What is FCRA and what is IPH’s stand on FCRA?
FCRA is an Indian law that regulates and monitors the flow of voluntary contributions/grants from non-Indian sources to NGOs in India. It is managed by the Home Ministry. It is the law of the land and IPH respects this law. Since February 2010, IPH has been registered under this law and has complied with all requirements of this law till date. This is a matter of public record.
What are the recent developments related to IPH and FCRA?
It appears that we have become victim of our success. In the end of October (2016), we were informed through a one-line email from the FCRA authority of refusal to renew our FCRA registration. In November 2016, a newspaper report carried in The Times of India labeled us as “anti-national”. This was a rude shock for us at IPH as we have not engaged in ANY activity remotely related to weakening the government or the State. In contrary, IPH’s work is widely held up within the medical and public health community as being an example of close collaboration with several state and national government agencies, which in turn have acknowledged and appreciated our work in public health.
Why does IPH need foreign funds?
IPH works on health research, designing cutting-edge public health training programmes and in working closely with Governments and communities to improve healthcare. IPH competes with leading research organisations and Universities across the world in obtaining competitive research grants. While we also work with various Indian funding agencies, our research requires us to work with leading researchers and academic organisations across several countries. In fact, across various scientific disciplines, international research collaboration is favoured and encouraged in order to advance science and policy. While IPH does not solely rely on foreign funds, this is an important source of research funding for the Institute as is the case with any public health or scientific research institute in the country or elsewhere.
Why is IPH being denied FCRA registration?
Unfortunately, we have not been provided ANY reason for the refusal to renew our FCRA registration. On repeated emails and formal inquiries, no reason has been provided yet and we continue to sincerely appeal to the Government to provide us with reasons for this refusal.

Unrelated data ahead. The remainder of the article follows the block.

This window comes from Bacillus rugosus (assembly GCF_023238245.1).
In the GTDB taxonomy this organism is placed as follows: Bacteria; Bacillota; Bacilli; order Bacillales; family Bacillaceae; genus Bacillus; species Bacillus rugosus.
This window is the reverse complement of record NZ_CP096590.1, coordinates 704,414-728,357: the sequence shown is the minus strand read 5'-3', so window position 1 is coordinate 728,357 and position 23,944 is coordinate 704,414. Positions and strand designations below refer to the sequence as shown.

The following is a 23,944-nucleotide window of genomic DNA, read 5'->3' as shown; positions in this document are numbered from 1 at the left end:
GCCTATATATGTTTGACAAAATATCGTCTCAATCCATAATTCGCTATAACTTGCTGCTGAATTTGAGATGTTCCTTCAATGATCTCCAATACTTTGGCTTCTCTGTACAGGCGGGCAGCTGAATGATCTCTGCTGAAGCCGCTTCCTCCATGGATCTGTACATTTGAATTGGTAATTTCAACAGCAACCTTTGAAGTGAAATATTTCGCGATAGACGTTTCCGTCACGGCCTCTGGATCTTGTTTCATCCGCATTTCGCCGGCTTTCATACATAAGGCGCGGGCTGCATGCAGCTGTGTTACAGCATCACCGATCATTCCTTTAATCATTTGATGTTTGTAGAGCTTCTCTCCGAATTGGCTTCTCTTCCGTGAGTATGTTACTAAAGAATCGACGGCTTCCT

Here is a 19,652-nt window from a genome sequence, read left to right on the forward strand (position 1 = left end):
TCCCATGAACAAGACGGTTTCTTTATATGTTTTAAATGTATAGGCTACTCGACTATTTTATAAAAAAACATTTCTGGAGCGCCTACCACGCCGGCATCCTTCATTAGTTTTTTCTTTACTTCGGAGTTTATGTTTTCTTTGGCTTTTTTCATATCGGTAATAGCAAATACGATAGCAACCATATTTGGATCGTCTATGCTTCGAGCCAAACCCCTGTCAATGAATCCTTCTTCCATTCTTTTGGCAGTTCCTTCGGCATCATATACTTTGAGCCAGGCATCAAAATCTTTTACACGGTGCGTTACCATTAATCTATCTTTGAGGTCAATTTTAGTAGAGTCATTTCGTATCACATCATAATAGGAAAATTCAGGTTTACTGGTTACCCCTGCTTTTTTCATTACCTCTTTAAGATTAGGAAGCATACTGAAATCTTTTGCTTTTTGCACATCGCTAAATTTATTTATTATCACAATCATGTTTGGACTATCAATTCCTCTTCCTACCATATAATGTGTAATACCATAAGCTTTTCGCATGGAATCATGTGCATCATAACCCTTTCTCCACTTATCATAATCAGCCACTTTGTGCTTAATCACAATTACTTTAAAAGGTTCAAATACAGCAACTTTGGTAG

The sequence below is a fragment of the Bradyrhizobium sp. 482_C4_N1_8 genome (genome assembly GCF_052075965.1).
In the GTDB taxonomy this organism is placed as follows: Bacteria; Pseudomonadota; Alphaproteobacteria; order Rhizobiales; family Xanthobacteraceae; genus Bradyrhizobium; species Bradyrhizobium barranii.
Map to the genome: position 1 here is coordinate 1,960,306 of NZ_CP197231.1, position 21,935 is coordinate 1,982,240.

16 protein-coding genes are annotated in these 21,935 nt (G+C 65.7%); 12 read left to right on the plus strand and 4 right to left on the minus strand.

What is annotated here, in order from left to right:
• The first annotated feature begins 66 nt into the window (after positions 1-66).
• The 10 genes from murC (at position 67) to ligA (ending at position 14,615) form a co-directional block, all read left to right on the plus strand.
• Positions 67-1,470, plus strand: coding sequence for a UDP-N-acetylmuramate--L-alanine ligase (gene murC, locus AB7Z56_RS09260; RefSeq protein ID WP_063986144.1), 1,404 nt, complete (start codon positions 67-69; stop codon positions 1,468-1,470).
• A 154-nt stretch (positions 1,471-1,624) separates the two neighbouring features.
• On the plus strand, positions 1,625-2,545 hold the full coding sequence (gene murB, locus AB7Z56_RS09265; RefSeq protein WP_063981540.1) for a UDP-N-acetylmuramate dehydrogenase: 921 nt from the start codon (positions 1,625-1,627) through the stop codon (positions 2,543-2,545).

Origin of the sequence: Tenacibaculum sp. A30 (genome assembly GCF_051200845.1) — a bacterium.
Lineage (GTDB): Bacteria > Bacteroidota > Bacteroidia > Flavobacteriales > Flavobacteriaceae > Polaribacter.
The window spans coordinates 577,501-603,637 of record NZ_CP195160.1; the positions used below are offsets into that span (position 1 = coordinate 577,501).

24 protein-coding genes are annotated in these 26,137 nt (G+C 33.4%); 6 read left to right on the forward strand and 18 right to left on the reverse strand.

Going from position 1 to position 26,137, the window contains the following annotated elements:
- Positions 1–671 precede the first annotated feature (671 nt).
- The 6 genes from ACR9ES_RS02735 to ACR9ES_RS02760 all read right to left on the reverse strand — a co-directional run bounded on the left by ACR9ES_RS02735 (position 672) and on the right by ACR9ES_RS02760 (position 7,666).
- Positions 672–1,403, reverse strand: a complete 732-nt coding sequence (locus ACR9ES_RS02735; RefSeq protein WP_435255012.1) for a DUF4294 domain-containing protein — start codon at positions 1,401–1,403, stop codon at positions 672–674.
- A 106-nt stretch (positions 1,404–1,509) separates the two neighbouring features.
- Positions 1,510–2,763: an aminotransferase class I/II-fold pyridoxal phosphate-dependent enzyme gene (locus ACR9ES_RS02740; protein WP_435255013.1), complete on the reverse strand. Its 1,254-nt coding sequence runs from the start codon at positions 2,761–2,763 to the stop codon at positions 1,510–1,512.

In the lack of any reason forthcoming, we are forced to believe that vested industry interests could have played role in maligning and misrepresenting IPH’s work. Conveying our concerns, we have made a sincere evidential appeal to concerned authority adducing facts and figures about IPH’s public health activities over time. Unfortunately, this appeal was also denied without providing any information on the reasons.
How has the FCRA registration refusal affected IPH?
We are currently in an acute financial crisis following the refusal. Many staff are taking voluntary salary cuts to ensure we are able to save existing resources. Later this month, with a heavy heart, we will have to let go of over half of our staff, a vibrant and passionate group of young and committed public health professionals due to this.
How can I help or support IPH and its work?
In this tough time, we request you to stand with us and support us to tide this crisis and come out stronger. We value your support now more than ever and hope you will help us in these difficult times. If you would like to make a financial contribution to help IPH tide over this crisis, visit support us page
What next? And why support IPH?
With no other way to go forward, we have appealed to the Karnataka High Court (see article in Economic Times). We shall not allow the industry or any misunderstanding/mischaracterisation of our work to affect our work in strengthening health systems in India.